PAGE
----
Poet Feature: Pamela Johnson Parker

My next poetry month interview is with my friend Pamela Johnson Parker. She and I were in Murray State’s low-residency MFA program together, and she got me through my first couple of semesters when I completely doubted myself! 

Why do you write poetry?

The world is a wonderland, as Alice discovered; it’s “curiouser and curiouser.” I try to make sense of time, travel, travail through language.

Who is your favorite poet and how has he/she influenced you? 

Today, my favorite poet is John Keats for his lush language, palpable imagery, and the essence of narrative contained within his odes (the way perfume contains a top note, the essence of flowering). Frank O’Hara, Tennyson, Galway Kinnell, Elizabeth Bishop, Marianne Moore, and Alexander Pushkin are also touchstones.

Living poets? Well, Nickole Brown’s Fanny Says and Sean Singer’s Discography are must-reads. I also recommend my mentors, Philip Stephens, Brian Barker, Nicky Beer, and Daniel Anderson. Buy their books!

Talk about the process of writing a poem.

I have at least three lines and a rhythm in mind before I start to write a poem down. I like to pace out a few lines before I put anything on paper. After that, there are copious notes, all by hand. I think that reading, research, and reflection are big parts of the process. Also, my motto is “Sit there till you get there.” I believe in being present.

What is your writing practice? 

I write in a journal, five days a week, first thing in the morning. After that, I walk out the poem or essay or chapter. I write everything—poems, novels, reviews, essays—by hand. I believe in muscle memory, and I believe in showing up.

How do you deal with rejection? 

There’s a “dream journal” whose editors have rejected my essays innumerable times. I keep on sending them what I consider to be good work—and I believe in the work I send out. Persistence pays off. For example, “Some Yellow Tulips” was rejected 63 times before it found a home. It was subsequently nominated for a Pushcart, so publication’s a lottery.

What does it mean to be an artist in 2015?

I’m a writer, someone who writes. Artist, author—those words suggest resting on laurels. I don’t have, nor do I particularly want, accolades. I want readers, so I write and send out work.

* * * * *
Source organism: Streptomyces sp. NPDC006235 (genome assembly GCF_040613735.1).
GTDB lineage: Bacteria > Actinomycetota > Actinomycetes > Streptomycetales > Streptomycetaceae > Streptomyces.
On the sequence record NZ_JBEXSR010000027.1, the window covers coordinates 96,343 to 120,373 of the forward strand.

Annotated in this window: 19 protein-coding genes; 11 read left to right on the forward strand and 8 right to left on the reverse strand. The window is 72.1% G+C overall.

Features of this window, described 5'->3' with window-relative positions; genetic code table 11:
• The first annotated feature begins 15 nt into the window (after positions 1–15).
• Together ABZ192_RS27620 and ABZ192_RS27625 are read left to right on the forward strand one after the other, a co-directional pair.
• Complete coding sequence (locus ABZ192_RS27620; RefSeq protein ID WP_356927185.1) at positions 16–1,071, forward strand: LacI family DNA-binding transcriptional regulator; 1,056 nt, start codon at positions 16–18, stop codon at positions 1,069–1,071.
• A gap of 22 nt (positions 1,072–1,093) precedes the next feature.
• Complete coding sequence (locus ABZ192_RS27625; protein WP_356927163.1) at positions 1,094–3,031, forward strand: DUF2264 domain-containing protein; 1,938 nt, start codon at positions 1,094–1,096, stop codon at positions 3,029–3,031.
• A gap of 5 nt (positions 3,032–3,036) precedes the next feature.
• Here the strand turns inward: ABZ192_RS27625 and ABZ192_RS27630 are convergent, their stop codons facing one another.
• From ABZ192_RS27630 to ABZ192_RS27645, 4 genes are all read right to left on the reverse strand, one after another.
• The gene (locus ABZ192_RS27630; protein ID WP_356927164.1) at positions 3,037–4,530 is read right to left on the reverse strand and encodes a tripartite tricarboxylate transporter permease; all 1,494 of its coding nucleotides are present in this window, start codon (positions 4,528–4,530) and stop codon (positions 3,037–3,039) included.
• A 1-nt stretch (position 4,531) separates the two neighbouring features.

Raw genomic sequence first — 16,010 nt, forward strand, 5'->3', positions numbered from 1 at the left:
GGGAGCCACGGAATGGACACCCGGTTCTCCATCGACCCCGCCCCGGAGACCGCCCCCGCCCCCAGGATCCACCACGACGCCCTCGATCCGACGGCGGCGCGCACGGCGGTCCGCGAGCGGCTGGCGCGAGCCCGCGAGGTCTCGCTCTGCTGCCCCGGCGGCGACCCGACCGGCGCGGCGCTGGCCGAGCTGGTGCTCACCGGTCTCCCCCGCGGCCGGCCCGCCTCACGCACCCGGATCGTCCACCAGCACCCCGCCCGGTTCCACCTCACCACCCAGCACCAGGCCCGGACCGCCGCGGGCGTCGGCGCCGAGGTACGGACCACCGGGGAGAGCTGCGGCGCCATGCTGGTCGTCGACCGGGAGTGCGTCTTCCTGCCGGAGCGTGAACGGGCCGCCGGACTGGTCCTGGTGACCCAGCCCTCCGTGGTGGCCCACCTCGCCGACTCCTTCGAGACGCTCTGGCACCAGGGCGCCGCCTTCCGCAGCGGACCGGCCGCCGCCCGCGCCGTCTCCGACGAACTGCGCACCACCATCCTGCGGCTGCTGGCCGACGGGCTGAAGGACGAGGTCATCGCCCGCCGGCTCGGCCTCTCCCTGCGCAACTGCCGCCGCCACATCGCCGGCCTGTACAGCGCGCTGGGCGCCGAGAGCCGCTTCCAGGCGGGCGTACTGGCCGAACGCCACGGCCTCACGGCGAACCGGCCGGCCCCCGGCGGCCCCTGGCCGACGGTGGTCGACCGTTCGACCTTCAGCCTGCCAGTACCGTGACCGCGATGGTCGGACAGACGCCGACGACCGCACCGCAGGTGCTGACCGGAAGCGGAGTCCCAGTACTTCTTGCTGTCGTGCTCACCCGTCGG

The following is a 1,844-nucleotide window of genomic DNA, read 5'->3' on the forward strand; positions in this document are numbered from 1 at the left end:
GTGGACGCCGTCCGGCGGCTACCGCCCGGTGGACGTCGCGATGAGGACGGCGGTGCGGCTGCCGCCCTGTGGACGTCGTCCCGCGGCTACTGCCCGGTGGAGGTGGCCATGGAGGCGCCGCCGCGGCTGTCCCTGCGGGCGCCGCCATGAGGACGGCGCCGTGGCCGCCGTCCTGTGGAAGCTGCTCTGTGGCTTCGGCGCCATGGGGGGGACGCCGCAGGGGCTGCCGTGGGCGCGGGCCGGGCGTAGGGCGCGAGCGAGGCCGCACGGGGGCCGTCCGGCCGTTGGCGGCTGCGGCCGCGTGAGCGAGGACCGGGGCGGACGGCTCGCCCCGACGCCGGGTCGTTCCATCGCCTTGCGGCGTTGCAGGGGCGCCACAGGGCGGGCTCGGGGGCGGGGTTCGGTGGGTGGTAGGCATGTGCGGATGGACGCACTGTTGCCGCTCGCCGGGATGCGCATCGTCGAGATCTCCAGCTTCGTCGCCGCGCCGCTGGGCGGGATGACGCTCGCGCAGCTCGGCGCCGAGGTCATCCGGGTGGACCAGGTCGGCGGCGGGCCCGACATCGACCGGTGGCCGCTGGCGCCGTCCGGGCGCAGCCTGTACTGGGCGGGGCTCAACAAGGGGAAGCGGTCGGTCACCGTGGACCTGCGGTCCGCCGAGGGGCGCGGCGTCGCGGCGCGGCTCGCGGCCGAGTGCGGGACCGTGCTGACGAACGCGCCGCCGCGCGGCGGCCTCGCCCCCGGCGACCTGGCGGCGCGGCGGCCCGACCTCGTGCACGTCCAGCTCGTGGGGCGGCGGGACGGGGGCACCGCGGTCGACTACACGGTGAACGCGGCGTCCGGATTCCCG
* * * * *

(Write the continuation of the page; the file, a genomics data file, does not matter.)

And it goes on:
Why does the world need poetry?

Here’s my stock response: I can’t tell you why the world needs poetry, but I can tell you why I needed—and continue to need—poetry. I had an illness in 2009 that affected my speech, coordination and memory. My neuropsychologist was amazed that I could immediately recall poems, whole stanzas of them. I made one of the quickest full recoveries he’s ever witnessed. I give credit to Shakespeare, Bishop, Keats, Frost, Browning, Cummings — and also to Mrs. Pember, the 7th-grade teacher who made me memorize poems as a penalty for talking in class. (I wrote this in 2010, and I still believe it to be true).

Share a poem you’ve written and talk about the poem.

“An Attempt at Epistolary” is written as homage to Marina Tsvetaeva’s “An Attempt at Jealousy.” I wanted to try a more operatic voice, one that’s definitely out of the range of my normal Kentucky drawl. This poem took about two weeks to write and three months to revise. I sent it to my first readers, Sheila Sanderson and Chet Weise, then I sent it out. Because of its length, I thank Patty Paine and diode for taking this poem.



UntitledPamela Johnson Parker works in the Department of Art & Design at Murray State University and is a freelance medical editor. Her work has been featured in anthologies such as Poets on Painting, Best New Poets 2011, and Language Lessons: Volume 1 (Third Man Press). Parker’s poetry collections include A Walk Through the Memory Palace (Phoenicia Press) and Other Four-Letter Words (Finishing Line). Two novels, Horn & Hardart and Bedbound, are currently languishing in someone’s inbox.

(photo by Jon Erickkson)

Leave a Reply

Your email address will not be published. Required fields are marked *